In a recent study published in Scientific Reports, researchers examined the role of specific gut microbes in the secretion of cytokines by peripheral blood mononuclear cells (PBMCs), monocyte-derived macrophages (MDM), and human colorectal adenocarcinoma cell line HT-29 cells and its contribution to the pathogenesis of asthma.
Study: The potential immunomodulatory role of the gut microbiota in the pathogenesis of asthma: an in vitro study. Image Credit: Rybalchenko Nadezhda/Shutterstock.com
Asthma is a highly prevalent lung disease that results in airway obstruction and chronic inflammation, generally manifesting as coughing, wheezing, tightness in the chest, and difficulty breathing. It affects over 200 million people worldwide and contributes substantially to the economic health burden.
The multifactorial process of asthma is associated with chronic inflammation of the airways that causes hyper-reactivity in the bronchioles. A genetic predisposition, environmental factors, diet, and viral infections during childhood are some major risk factors for asthma.
Increasing evidence shows that the gut microbiome plays a vital role in health and disease and is involved in fundamental processes of immune responses, defense against pathogens, nutrient absorption, and vitamin production.
Microbiological stimulation in the neonatal period is believed to play an important role in the maturation of gastrointestinal lymph tissue, the diversification of antibodies in the gastrointestinal tract, and immunoglobulin A production.
Given that gut microbiome dysbiosis in early childhood can have an impact on the maturation of the immune system, it is important to understand the role of specific gut microbes in the pathogenesis of asthma.
About the study
In the present study, the researchers examined the influence of lysates from Ruminococcus albus, Parabacteroides distasonis, Clostridium perfringens, and Bacteroides vulgatus on the secretion of selected cytokines by PBMCs, HT-29 cells, and MDMs.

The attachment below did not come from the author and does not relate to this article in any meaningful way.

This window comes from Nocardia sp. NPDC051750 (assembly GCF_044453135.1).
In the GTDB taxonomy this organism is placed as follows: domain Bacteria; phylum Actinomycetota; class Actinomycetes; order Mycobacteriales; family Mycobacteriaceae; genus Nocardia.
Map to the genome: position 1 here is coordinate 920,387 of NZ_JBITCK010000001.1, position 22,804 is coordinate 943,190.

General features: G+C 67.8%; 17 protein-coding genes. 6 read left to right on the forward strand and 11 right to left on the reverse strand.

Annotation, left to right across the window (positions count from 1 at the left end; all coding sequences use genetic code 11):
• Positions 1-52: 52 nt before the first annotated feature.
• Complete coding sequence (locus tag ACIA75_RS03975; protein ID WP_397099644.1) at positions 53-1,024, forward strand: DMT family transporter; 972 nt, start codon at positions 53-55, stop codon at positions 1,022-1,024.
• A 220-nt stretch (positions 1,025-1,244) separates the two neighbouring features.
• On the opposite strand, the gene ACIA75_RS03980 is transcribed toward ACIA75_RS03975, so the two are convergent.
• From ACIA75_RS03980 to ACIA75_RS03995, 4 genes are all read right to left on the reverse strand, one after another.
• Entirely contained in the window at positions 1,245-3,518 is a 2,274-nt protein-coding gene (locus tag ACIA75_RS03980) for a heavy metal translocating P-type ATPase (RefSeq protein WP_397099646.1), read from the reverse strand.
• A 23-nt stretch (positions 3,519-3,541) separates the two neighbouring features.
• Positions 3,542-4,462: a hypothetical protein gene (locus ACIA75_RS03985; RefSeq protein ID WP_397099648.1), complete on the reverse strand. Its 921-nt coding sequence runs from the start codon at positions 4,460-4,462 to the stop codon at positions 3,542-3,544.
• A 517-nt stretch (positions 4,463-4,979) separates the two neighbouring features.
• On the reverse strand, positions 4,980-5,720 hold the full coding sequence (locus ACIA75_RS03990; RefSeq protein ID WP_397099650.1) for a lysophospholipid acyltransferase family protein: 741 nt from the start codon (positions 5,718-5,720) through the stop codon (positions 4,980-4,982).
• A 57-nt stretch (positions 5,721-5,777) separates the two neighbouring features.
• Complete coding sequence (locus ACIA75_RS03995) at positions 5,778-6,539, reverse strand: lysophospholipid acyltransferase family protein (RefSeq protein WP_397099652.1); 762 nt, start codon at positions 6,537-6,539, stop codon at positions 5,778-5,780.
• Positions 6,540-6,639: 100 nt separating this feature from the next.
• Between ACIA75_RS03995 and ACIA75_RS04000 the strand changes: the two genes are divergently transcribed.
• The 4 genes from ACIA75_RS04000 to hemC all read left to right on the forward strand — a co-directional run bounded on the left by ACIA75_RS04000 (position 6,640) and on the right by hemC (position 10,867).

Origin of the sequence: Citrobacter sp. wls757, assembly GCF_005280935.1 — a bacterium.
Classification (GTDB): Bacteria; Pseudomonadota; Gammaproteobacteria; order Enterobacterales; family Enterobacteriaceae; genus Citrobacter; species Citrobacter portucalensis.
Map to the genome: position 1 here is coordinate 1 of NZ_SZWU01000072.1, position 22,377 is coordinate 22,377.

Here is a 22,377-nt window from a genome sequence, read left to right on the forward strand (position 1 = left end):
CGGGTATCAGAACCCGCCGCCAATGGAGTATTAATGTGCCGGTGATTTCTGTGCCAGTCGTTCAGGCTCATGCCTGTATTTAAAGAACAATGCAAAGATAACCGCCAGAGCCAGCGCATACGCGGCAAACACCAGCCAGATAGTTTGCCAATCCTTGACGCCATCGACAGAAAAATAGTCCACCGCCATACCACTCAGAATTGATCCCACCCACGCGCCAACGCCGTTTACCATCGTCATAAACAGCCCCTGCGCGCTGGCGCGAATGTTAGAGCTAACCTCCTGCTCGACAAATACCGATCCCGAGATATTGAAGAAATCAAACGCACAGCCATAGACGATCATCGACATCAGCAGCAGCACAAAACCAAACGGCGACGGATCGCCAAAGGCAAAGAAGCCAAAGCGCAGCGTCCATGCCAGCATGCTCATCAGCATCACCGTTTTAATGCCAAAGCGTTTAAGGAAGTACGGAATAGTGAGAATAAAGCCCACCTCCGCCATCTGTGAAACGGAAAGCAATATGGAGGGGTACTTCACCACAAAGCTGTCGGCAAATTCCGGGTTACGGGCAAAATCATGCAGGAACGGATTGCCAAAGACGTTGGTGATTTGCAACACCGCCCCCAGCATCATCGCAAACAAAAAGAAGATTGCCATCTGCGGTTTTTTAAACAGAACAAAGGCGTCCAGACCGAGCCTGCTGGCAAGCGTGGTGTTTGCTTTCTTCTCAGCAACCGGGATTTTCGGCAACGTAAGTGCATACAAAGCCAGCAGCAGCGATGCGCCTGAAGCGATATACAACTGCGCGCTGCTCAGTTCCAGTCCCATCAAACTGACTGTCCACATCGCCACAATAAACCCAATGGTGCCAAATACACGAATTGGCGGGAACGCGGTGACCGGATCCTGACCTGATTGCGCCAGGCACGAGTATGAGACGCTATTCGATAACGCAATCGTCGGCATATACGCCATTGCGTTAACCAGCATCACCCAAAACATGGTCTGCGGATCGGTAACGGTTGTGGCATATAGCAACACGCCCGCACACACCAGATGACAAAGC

Enzyme-linked immunosorbent assays (ELISA) were conducted to analyze the cytokine secretion after HT-29 cells, MDMs, and PBMCs were stimulated and incubated with lysates from R. albus, P. distasonis, C. perfringens, and B. vulgatus.
Previous studies have reported that fecal samples from neonates at high risk of developing asthma showed fewer strains of Faecalibacterium, Lachnospira, Rothia, and Veillonella.
Furthermore, newborns with an increased abundance of Bacteroides and Streptococcus species and a lower abundance of Ruminococcus gnavus and Bifidobacterium species in the fecal samples were at a higher risk of asthma and atopy.
Studies have also found that the gut's decreased abundance of Akkermansia, Bifidobacteria, and Faecalibacterium species predisposes children to a higher risk of asthma.
Given the evidence linking changes in gut microbial abundance to the risk of asthma, the researchers attempted to analyze whether lysates from R. albus, P. distasonis, C. perfringens, and B. vulgatus had an impact on the secretion of interleukins (IL) 1β, IL-10, IL-6, and tumor necrosis factor-alpha (TNF-α).
The bronchial hyperresponsiveness that occurs during asthma often has a changing pathogenetic basis. Chronic inflammation contributes significantly to bronchial hyperresponsiveness during the initial stages of asthma, while tissue remodeling in the airways is largely responsible in the later stages.
The bronchial structural cells release inflammatory mediators such as cytokines and chemokines required for inflammation amplification, and the epithelium in the bronchioles is actively involved in asthma pathogenesis.
Interactions with the infectious agent in asthma patients result in a decrease in interferon production by the bronchial epithelial cells, lowering the defense responses against these agents.
The findings from the present study showed that lysates from specific gut bacteria could modify the secretion of inflammatory mediators such as IL-10, IL-6, IL-1β, and TNF-α.
The results indicated that lysates from C. perfringens, and B. vulgatus significantly decreased the secretion of IL-1β by MDMs at doses of 400 micrograms. Additionally, the secretion of IL-6 by MDMs and PBMCs was significantly higher after the administration of lysates from P. distasonis and C. perfringens.
Lysates from P. distasonis, C. perfringens, and B. vulgatus at 100 micrograms were found to increase the secretion of IL-10 by PBMCs. In contrast, those from P. distasonis, C. perfringens, B. vulgatus, and R. albus brought about a similar increase in IL-10 secretion by MDMs.
Furthermore, lysates from B. vulgatus and P. distasonis were found to increase the secretion of TNF-α by MDMs and HT-29 cells.
Overall, the findings reported that lysates from R. albus, P. distasonis, C. perfringens, and B. vulgatus could increase the secretion of cytokines such as IL-10, IL-6, and TNF-α by PBMCs, HT-29 cells, and MDMs.
The modified secretion of pro-inflammatory cytokines through the action of these bacterial lysates could contribute to the pathogenesis of asthma.